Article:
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Eastern Promises [Blu-ray]
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Thriller set among the Russian mafia in London from Canadian director David Cronenberg. Nikolai Luzhin (Viggo Mortensen) is a driver for one of London's organized crime families who are part of the notorious Vory V Zakone criminal brotherhood. The family is headed by Semyon (Armin Mueller-Stahl), a cold and brutal man who hides his true nature behind his public role as a charming restaurateur and his volatile son and enforcer, Kirill (Vincent Cassell), is Nikolai's closest friend. Nikolai's carefully maintained existence is threatened when he meets Anna Khitrova (Naomi Watts), a midwife at a North London hospital who has been deeply affected by the plight of a teenager (Sarah-Jeanne Labrosse) who died giving birth. The girl left behind a diary written in Russian in which Anna seeks the answers to the baby's lineage. By delving into the diary, Anna has accidentally unleashed the full fury of the Vory. With Semyon and Kirill closing ranks and Anna pressing her inquiries - Nikolai finds his loyalties divided. Lives hang in the balance as a disturbing chain of murder and revenge reverberates through the darkest corners of both the family and London itself.
David Cronenberg's signature obsessions flower in Eastern Promises, a stunning look at violence, responsibility, and skin. Near Christmas time in London, a baby is born to a teenage junkie--an event that leads a midwife (Naomi Watts) into the world of the Russian mob. Central to this world is an ambitious enforcer (Viggo Mortensen) who's lately buddied up with the reckless son (Vincent Cassel) of a mob boss (Armin Mueller-Stahl, doing his benign-sinister thing). Screenwriter Steve Knight also wrote Dirty Pretty Things, and in some ways this is a companion piece to that film, though utterly different in style. The plot is classical to the point of being familiar, but Cronenberg doesn't allow anything to become sentimental; he and his peerless cinematographer Peter Suschitzky take a cool, controlled approach to this story. Because of that, when the movie erupts in its (relatively brief) violence, it's genuinely shocking. Cronenberg really puts the viewer through it, as though to shame the easy purveyors of pulp violence--nobody will cheer when the blood runs in this film. Still, Eastern Promises has a furtive humour, nicely conveyed in Viggo Mortensen's highly original performance. Covered in tattoos, his body a scroll depicting his personal history of violence, Mortensen conveys a subtle blend of resolve and lost-ness. He's a true, haunting mystery man. --Robert Horton, Amazon.comStills from Eastern Promises (click for larger image). Photos by Peter Mountain.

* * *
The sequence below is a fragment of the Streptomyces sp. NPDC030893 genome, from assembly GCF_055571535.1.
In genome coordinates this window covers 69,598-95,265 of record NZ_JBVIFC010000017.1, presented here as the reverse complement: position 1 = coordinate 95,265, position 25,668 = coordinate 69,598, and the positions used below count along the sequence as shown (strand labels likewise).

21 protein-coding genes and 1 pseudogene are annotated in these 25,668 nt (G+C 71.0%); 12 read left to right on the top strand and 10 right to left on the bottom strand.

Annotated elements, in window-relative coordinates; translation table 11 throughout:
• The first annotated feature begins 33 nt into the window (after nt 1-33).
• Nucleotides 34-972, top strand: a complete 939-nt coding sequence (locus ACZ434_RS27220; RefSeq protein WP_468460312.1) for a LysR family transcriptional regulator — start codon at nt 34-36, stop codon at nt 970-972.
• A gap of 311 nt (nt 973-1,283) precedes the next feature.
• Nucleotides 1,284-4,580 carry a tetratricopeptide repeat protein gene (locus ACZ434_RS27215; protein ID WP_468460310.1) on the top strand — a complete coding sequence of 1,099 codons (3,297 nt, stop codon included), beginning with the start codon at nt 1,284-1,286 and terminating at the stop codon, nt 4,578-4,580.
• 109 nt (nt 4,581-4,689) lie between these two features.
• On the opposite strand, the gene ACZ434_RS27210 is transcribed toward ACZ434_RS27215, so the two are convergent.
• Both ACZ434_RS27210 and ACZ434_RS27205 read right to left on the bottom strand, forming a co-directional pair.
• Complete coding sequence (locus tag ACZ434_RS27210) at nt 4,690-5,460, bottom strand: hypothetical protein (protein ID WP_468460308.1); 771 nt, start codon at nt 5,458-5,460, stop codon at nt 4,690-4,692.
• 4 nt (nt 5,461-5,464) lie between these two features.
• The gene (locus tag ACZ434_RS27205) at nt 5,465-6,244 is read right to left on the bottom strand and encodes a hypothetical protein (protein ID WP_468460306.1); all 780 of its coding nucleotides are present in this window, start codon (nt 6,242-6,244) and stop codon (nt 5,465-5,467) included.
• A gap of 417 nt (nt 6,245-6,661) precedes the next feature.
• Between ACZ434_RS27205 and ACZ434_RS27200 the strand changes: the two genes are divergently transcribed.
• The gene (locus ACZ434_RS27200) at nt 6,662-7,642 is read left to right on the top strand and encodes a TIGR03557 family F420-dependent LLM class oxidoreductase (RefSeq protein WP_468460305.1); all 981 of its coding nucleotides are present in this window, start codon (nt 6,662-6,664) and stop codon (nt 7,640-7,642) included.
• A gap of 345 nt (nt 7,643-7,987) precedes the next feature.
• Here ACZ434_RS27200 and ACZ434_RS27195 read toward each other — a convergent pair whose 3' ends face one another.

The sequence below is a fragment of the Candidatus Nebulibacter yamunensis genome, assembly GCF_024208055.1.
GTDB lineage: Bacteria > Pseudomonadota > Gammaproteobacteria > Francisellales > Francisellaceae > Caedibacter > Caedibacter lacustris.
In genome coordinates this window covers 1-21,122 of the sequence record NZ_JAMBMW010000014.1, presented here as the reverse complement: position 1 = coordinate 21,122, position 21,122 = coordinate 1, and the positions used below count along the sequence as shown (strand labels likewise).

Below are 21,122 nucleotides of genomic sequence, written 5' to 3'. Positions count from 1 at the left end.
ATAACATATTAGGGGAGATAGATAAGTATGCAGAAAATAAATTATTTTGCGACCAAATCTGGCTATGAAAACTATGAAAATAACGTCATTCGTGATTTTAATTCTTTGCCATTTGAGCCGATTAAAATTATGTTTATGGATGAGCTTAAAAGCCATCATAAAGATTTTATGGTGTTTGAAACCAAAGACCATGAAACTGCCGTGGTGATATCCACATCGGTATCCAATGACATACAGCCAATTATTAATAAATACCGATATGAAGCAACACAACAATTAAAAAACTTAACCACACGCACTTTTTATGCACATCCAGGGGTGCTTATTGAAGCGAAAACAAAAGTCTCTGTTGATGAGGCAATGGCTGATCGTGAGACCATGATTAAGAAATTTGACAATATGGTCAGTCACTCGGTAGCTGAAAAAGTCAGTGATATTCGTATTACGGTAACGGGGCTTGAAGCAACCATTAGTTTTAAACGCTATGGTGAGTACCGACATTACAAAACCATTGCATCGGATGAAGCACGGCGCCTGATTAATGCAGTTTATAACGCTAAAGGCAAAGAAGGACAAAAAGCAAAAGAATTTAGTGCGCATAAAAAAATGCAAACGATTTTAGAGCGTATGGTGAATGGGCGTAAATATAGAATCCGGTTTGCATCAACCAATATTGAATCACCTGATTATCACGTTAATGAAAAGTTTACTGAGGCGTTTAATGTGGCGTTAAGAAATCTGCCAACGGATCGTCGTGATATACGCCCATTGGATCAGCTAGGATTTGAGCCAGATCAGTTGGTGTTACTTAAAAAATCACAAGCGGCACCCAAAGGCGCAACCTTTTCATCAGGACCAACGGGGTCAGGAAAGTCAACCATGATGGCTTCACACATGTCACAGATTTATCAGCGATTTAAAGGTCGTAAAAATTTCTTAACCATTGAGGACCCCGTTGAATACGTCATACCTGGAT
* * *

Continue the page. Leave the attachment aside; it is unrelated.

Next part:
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Top Customer Reviews
In 'Eastern Promises', Vigo Mortensen's menacing Russian Mafia goonda Nikolai's body is heavily marked by the 'vory v zakone' tattoos that tell a story of a life in crime. Cronenberg films these marks as dark, almost cancerous stains, which is redolent of his earlier works such as The Fly. The violence is again unflinchingly visceral, in particular in a centre-piece fight in which a naked Nikolai fends off a knife attack in a Turkish bath. The vivid lacerations of the skin force the the viewer to confront their debilitating physical impact. Imagine if Cronenberg had filmed Reservoir Dogs, he certainly would not have spared us Mr Blonde's severing of the cop's ear, but rather given it a close up.